Description

We’re continuing with a discussion of the most important subject of study there is, namely, understanding the causes of things. I hope you will come to the realization that it is also the most exciting subject and the most challenging subject. For our human race, in the beginning, the causes of everything were a great mystery. Why the great mystery? Because the true cause of virtually everything is hidden from view, as I have said, and will continue to say.

I gave you this quotation, “Things do not come neatly labeled cause and effect. We have to decide ourselves when and where to pin labels.” The problem for all of us, then, is just how do you decide when and where to pin all of the labels? When the question is when and where to pin labels on the causes of physical actions, the physical sciences have been giving us better and better labels. When the question is when and where to pin labels on the causes of biological actions, the biological sciences have been giving us better and better labels.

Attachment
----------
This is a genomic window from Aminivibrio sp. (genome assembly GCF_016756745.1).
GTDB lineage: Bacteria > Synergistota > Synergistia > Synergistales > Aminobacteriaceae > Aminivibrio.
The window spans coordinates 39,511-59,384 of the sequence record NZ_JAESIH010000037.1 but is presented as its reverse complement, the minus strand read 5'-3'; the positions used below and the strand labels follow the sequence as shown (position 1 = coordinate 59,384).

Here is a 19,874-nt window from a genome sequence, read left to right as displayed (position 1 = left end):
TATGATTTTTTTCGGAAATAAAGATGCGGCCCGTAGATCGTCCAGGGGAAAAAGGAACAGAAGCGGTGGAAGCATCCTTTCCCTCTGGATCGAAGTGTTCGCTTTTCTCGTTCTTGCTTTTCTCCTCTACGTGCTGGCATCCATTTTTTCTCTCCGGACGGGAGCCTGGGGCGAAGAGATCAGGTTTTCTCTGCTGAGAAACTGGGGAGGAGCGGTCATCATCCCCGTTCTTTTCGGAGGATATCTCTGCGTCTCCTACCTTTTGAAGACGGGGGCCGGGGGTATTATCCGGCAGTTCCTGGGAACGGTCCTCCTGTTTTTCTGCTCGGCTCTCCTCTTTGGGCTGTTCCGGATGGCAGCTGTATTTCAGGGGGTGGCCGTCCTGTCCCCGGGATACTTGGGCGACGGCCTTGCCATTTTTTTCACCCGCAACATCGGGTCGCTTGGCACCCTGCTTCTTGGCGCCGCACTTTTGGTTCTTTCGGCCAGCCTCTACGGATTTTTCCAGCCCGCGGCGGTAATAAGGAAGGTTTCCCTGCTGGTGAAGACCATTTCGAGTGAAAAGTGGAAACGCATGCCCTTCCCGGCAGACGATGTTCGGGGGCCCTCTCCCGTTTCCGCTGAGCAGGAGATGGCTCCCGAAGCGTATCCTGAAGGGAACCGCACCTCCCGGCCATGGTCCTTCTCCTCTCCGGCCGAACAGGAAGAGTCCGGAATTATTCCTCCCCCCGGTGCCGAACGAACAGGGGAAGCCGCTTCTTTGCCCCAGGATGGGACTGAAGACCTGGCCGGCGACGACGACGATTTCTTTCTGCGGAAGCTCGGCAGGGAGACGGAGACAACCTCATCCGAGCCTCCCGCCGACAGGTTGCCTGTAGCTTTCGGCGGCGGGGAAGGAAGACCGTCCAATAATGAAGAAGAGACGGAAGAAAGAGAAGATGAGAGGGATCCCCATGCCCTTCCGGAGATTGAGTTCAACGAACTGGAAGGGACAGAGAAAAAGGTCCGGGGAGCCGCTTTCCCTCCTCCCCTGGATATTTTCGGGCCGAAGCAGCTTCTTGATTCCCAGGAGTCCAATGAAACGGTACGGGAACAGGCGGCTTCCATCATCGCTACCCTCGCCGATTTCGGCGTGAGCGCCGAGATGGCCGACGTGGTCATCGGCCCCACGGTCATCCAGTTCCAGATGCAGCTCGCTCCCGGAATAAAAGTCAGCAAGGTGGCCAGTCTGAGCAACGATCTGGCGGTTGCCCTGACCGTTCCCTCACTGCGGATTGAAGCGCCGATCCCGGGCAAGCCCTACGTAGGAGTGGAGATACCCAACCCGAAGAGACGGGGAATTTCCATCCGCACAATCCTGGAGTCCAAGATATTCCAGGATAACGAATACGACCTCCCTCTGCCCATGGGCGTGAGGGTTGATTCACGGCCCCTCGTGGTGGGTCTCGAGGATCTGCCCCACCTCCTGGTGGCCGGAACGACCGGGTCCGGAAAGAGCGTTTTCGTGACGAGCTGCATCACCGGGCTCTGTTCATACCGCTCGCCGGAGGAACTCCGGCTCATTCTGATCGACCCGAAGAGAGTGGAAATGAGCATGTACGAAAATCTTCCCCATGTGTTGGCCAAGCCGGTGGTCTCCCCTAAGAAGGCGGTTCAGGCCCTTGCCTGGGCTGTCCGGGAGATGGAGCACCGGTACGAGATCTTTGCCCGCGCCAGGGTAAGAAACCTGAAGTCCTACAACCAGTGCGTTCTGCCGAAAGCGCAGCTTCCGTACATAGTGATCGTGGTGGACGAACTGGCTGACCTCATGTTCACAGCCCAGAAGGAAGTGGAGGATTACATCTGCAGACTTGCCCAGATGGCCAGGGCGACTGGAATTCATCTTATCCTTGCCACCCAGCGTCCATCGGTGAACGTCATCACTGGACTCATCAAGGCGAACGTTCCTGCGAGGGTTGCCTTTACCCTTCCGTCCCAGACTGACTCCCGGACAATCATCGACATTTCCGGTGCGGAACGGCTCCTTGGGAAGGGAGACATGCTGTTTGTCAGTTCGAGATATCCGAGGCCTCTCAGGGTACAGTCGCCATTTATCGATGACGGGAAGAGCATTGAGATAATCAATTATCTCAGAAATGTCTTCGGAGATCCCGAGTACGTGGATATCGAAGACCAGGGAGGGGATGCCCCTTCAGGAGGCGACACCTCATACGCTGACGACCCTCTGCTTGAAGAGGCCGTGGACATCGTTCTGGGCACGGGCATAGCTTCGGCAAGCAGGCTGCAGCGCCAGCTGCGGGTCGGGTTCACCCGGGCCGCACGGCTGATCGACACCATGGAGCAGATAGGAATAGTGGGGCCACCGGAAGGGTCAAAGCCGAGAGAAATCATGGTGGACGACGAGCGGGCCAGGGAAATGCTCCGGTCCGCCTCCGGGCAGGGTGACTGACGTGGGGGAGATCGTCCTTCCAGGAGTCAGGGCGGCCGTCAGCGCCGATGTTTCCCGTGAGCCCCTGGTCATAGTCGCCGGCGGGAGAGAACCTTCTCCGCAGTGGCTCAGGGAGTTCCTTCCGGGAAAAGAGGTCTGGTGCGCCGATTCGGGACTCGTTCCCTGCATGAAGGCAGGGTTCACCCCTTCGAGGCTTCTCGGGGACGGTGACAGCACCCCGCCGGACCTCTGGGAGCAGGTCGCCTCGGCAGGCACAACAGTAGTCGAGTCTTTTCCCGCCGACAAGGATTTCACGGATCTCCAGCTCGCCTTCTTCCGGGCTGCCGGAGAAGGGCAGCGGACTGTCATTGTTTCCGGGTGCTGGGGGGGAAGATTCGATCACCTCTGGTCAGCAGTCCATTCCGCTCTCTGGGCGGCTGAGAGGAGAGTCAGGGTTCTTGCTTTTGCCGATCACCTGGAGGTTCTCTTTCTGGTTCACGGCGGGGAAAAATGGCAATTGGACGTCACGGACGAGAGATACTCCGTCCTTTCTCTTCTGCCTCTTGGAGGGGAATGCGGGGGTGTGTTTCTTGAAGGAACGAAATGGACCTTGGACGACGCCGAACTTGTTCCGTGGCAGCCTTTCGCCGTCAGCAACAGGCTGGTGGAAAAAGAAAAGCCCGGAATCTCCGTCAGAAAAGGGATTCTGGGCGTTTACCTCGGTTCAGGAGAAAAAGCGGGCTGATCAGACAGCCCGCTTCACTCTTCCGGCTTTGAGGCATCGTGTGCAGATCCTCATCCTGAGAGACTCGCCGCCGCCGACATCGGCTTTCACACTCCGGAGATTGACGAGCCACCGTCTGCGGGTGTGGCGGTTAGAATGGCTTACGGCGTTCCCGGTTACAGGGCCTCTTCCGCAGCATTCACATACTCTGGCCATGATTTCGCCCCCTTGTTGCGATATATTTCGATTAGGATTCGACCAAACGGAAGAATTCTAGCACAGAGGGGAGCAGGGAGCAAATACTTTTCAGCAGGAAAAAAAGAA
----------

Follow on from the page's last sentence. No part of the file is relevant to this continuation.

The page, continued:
But when the question is when and where to pin labels on the causes of human actions, the so-called social sciences have been giving us a lot of mislabels. As I will demonstrate, what has been missing in the social sciences is one thing: Science. In the name of science, much of the mislabeling has been based upon entrenched dogma and popular superstition. The result of this mislabeling is a continuation of the major social crises of our time.

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Meet the hosts

For more than half a century Jay Stuart Snelson studied, thought, lectured, and wrote about freedom; personal, individual freedom. Snelson envisioned a viable solution to build a sustainable society based on win-win interaction: In order for one party to win, the other must win. This is diametrically opposed to the way it has always been done.